Riggins ASK students range in ages from preschool on up through twelfth grade.
As of Wednesday, August 29, 2018
RIGGINS “ASK is definitely a positive in our community,” said Rhonda Damon.
Damon is the business manager and past program director for the Riggins After School Kids, Inc., program. However, ASK is more than “after school.”
Damon, who has worked with ASK for seven years, said the program is open to all kids in the community and serves an integral role in social and academic development.
“It also offers a variety of activities for students in a small town that doesn’t have much else for its youth, aside from what is offered at school or church,” she said.
ASK was originally part of an afterschool Centers for Discovery program. It then broke off on its own after Joint School District 241 deconsolidated and Riggins schools formed its own Salmon River Joint School District 243. It then ran on a grant as part of the 21st Century Community Learning Centers. ASK was recently chosen for another of these five-year grant cycles to help support the program.
ASK serves about 130 children in the community, pre-K through twelfth grade, including both public and home-schooled students.
P.O. Box 118
Riggins, ID 83549
Facebook: After School Kids, Inc.
“Everyone is welcome, and all ages usually participate at one time or another,” Damon said.
A junior-senior high school portion allows for kids to have a place to get a healthy snack and do homework in between sports practices and other activities. At the elementary school, enrichment session as well as a variety of fun and schoolwork activities are included during the school year and summer time offers a variety of camps and classes. During the school year, a grant helps pay for transportation after school.
Since there are not any music programs at Riggins schools, Damon said, a music lesson aspect has been incorporated for a $20 a month fee. In addition, baseball, basketball and cheerleading programs have been added. In the past, swim lessons and dance have been available, and this past year, sewing and yoga were part of the enrichment courses.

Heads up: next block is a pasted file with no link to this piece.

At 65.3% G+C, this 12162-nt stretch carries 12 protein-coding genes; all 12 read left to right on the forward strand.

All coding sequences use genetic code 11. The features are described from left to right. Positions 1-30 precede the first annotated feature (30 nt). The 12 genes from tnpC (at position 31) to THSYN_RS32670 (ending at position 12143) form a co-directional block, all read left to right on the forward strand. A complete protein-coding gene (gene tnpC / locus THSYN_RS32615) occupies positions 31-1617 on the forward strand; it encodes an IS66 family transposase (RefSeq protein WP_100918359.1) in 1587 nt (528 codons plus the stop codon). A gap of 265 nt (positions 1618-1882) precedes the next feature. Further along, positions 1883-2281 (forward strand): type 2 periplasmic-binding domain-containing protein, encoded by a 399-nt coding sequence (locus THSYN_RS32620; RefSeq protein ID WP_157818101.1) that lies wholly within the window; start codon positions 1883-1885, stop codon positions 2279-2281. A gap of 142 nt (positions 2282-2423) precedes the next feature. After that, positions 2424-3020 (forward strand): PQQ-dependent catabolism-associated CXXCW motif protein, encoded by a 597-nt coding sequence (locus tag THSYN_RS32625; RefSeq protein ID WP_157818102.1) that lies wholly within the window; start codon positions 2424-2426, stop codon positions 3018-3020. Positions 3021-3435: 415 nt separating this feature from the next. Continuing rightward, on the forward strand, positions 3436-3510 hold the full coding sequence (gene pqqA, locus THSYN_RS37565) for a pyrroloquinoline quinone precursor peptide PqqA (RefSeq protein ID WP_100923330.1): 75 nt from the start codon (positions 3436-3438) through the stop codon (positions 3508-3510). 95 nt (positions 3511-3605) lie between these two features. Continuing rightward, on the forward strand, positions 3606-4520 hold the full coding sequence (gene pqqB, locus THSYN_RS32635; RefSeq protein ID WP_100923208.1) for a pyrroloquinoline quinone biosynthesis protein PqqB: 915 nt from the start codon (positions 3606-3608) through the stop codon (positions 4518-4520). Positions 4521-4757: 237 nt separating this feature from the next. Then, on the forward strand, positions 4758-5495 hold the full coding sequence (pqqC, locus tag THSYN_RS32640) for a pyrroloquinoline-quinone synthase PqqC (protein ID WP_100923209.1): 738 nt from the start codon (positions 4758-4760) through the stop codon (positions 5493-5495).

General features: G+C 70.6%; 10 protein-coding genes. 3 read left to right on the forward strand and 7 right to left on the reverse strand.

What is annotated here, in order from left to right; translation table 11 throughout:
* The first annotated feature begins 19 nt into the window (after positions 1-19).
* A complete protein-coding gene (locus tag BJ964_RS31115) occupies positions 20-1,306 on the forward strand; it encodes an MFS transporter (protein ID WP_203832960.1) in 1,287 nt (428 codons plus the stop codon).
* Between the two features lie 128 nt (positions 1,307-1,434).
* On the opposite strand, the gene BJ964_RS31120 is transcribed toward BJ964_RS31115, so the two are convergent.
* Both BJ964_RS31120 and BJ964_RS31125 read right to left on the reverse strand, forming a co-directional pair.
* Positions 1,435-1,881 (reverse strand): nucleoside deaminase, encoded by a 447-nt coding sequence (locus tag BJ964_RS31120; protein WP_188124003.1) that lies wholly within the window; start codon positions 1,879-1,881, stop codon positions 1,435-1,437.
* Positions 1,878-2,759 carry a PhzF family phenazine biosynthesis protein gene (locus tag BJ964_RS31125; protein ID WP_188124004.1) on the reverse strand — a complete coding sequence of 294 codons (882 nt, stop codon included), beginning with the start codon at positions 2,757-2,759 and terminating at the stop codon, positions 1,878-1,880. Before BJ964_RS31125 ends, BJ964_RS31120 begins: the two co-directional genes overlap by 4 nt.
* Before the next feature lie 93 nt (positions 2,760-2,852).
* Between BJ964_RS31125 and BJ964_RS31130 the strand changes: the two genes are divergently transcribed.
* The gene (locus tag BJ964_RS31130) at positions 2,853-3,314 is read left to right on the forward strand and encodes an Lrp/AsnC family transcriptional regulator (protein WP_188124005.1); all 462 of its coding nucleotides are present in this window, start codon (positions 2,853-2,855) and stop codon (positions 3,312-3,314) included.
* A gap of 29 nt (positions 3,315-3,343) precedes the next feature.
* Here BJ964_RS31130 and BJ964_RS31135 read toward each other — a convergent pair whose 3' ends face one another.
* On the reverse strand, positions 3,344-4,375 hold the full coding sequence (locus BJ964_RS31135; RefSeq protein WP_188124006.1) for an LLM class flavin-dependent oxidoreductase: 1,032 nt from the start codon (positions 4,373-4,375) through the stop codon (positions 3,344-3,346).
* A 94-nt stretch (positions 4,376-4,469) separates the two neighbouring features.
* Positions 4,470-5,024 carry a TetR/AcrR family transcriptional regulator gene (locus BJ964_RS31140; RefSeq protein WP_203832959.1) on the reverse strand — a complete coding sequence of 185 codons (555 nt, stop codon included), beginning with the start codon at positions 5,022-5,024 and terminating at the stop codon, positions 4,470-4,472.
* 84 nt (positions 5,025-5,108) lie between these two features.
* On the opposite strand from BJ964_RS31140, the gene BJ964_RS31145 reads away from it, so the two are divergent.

“I believe ASK plays an intricate part of striving for the goals we have for our community’s students,” Damon said. “Our program helps them develop a strong foundation, not only academically, but also in many other areas.”
The program employs five people and a few more are paid stipends for various teaching endeavors throughout the year. Many people volunteer to help make the program a success, Damon said.
“We have a wonderfully supportive community and a school district that provides us classroom space,” Damon said. “We could not do this without them and really appreciate the collaborative effort.”
Aside from grants, ASK makes money by running the high school sports concessions during the school year and some money is also made through the program’s ETC., thrift shop on Main Street.
“Our community would be devastated without ASK – that’s just how important it is to our youth, to parents and to grandparents,” Damon said.
Since SRJSD is on a four-day week schedule, ASK often uses Fridays as field trips days. In the past the kids have traveled to Grangeville for bowling and Lewiston to the civic theater.
“Something fun is when the older kids in the program become role models and do things such as help the younger kids read and prepare for Accelerated Reading tests,” Damon said. “That’s rewarding.”
Damon said volunteers are welcome to share their talents.
“I really look forward to many more successful and even better years with ASK,” she said.